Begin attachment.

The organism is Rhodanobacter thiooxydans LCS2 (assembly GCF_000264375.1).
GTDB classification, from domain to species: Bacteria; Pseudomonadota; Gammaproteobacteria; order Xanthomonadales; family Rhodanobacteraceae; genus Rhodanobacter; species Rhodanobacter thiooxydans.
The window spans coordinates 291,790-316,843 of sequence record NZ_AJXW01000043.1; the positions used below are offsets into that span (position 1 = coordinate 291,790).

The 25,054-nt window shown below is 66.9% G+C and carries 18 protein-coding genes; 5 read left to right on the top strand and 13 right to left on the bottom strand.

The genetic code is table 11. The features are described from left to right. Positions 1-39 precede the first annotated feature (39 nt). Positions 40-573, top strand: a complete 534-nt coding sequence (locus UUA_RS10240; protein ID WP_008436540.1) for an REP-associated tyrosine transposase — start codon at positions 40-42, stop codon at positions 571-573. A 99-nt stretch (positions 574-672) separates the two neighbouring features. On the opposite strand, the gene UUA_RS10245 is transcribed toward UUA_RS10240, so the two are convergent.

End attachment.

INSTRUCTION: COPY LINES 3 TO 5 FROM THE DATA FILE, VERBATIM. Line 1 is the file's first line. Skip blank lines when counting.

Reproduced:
The window spans coordinates 291,790-316,843 of sequence record NZ_AJXW01000043.1; the positions used below are offsets into that span (position 1 = coordinate 291,790).

The 25,054-nt window shown below is 66.9% G+C and carries 18 protein-coding genes; 5 read left to right on the top strand and 13 right to left on the bottom strand.

The genetic code is table 11. The features are described from left to right. Positions 1-39 precede the first annotated feature (39 nt). Positions 40-573, top strand: a complete 534-nt coding sequence (locus UUA_RS10240; protein ID WP_008436540.1) for an REP-associated tyrosine transposase — start codon at positions 40-42, stop codon at positions 571-573. A 99-nt stretch (positions 574-672) separates the two neighbouring features. On the opposite strand, the gene UUA_RS10245 is transcribed toward UUA_RS10240, so the two are convergent.